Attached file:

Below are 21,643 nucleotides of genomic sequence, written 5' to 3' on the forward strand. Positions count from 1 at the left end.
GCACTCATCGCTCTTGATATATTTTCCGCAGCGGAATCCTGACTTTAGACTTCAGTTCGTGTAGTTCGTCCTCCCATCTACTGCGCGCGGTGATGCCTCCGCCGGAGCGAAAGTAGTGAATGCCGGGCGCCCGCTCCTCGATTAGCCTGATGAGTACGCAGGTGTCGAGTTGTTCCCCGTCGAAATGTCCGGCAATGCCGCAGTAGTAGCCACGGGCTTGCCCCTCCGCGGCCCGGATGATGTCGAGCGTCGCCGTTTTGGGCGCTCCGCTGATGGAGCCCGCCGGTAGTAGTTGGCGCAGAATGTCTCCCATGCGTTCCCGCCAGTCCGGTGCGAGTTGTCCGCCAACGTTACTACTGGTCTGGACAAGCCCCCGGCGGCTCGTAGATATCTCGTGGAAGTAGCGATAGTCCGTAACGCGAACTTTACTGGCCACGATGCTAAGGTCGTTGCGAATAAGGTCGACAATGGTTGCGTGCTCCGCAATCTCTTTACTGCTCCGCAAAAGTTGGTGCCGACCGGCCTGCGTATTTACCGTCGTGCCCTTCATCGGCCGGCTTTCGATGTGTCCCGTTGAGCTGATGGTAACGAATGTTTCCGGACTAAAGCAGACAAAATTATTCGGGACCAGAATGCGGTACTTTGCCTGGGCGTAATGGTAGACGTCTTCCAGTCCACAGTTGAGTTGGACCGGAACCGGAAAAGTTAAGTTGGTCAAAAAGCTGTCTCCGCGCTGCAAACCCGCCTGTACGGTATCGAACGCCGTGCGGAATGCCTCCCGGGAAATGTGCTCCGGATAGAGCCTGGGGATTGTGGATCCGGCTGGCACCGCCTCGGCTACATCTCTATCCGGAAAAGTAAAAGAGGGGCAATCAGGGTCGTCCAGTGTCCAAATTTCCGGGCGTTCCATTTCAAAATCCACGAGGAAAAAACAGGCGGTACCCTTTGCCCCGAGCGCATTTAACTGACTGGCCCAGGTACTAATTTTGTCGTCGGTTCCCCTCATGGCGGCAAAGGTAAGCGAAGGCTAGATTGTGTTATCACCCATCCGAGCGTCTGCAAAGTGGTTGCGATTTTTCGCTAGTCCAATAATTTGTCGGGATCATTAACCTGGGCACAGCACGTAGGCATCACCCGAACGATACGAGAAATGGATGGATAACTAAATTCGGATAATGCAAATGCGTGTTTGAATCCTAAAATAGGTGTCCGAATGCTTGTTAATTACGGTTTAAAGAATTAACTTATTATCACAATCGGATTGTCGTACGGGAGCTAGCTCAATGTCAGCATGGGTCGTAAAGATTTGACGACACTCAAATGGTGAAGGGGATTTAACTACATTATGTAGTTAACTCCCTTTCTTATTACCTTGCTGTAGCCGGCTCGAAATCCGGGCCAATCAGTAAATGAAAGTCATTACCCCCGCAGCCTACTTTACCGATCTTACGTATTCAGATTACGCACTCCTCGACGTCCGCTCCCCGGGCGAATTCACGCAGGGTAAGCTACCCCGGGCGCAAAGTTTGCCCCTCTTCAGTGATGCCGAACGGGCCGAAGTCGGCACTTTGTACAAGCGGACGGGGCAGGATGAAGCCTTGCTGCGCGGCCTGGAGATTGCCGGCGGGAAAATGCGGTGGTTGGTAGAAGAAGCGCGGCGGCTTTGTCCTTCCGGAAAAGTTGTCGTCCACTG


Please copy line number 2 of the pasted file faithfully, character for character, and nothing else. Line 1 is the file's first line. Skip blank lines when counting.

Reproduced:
GCACTCATCGCTCTTGATATATTTTCCGCAGCGGAATCCTGACTTTAGACTTCAGTTCGTGTAGTTCGTCCTCCCATCTACTGCGCGCGGTGATGCCTCCGCCGGAGCGAAAGTAGTGAATGCCGGGCGCCCGCTCCTCGATTAGCCTGATGAGTACGCAGGTGTCGAGTTGTTCCCCGTCGAAATGTCCGGCAATGCCGCAGTAGTAGCCACGGGCTTGCCCCTCCGCGGCCCGGATGATGTCGAGCGTCGCCGTTTTGGGCGCTCCGCTGATGGAGCCCGCCGGTAGTAGTTGGCGCAGAATGTCTCCCATGCGTTCCCGCCAGTCCGGTGCGAGTTGTCCGCCAACGTTACTACTGGTCTGGACAAGCCCCCGGCGGCTCGTAGATATCTCGTGGAAGTAGCGATAGTCCGTAACGCGAACTTTACTGGCCACGATGCTAAGGTCGTTGCGAATAAGGTCGACAATGGTTGCGTGCTCCGCAATCTCTTTACTGCTCCGCAAAAGTTGGTGCCGACCGGCCTGCGTATTTACCGTCGTGCCCTTCATCGGCCGGCTTTCGATGTGTCCCGTTGAGCTGATGGTAACGAATGTTTCCGGACTAAAGCAGACAAAATTATTCGGGACCAGAATGCGGTACTTTGCCTGGGCGTAATGGTAGACGTCTTCCAGTCCACAGTTGAGTTGGACCGGAACCGGAAAAGTTAAGTTGGTCAAAAAGCTGTCTCCGCGCTGCAAACCCGCCTGTACGGTATCGAACGCCGTGCGGAATGCCTCCCGGGAAATGTGCTCCGGATAGAGCCTGGGGATTGTGGATCCGGCTGGCACCGCCTCGGCTACATCTCTATCCGGAAAAGTAAAAGAGGGGCAATCAGGGTCGTCCAGTGTCCAAATTTCCGGGCGTTCCATTTCAAAATCCACGAGGAAAAAACAGGCGGTACCCTTTGCCCCGAGCGCATTTAACTGACTGGCCCAGGTACTAATTTTGTCGTCGGTTCCCCTCATGGCGGCAAAGGTAAGCGAAGGCTAGATTGTGTTATCACCCATCCGAGCGTCTGCAAAGTGGTTGCGATTTTTCGCTAGTCCAATAATTTGTCGGGATCATTAACCTGGGCACAGCACGTAGGCATCACCCGAACGATACGAGAAATGGATGGATAACTAAATTCGGATAATGCAAATGCGTGTTTGAATCCTAAAATAGGTGTCCGAATGCTTGTTAATTACGGTTTAAAGAATTAACTTATTATCACAATCGGATTGTCGTACGGGAGCTAGCTCAATGTCAGCATGGGTCGTAAAGATTTGACGACACTCAAATGGTGAAGGGGATTTAACTACATTATGTAGTTAACTCCCTTTCTTATTACCTTGCTGTAGCCGGCTCGAAATCCGGGCCAATCAGTAAATGAAAGTCATTACCCCCGCAGCCTACTTTACCGATCTTACGTATTCAGATTACGCACTCCTCGACGTCCGCTCCCCGGGCGAATTCACGCAGGGTAAGCTACCCCGGGCGCAAAGTTTGCCCCTCTTCAGTGATGCCGAACGGGCCGAAGTCGGCACTTTGTACAAGCGGACGGGGCAGGATGAAGCCTTGCTGCGCGGCCTGGAGATTGCCGGCGGGAAAATGCGGTGGTTGGTAGAAGAAGCGCGGCGGCTTTGTCCTTCCGGAAAAGTTGTCGTCCACTG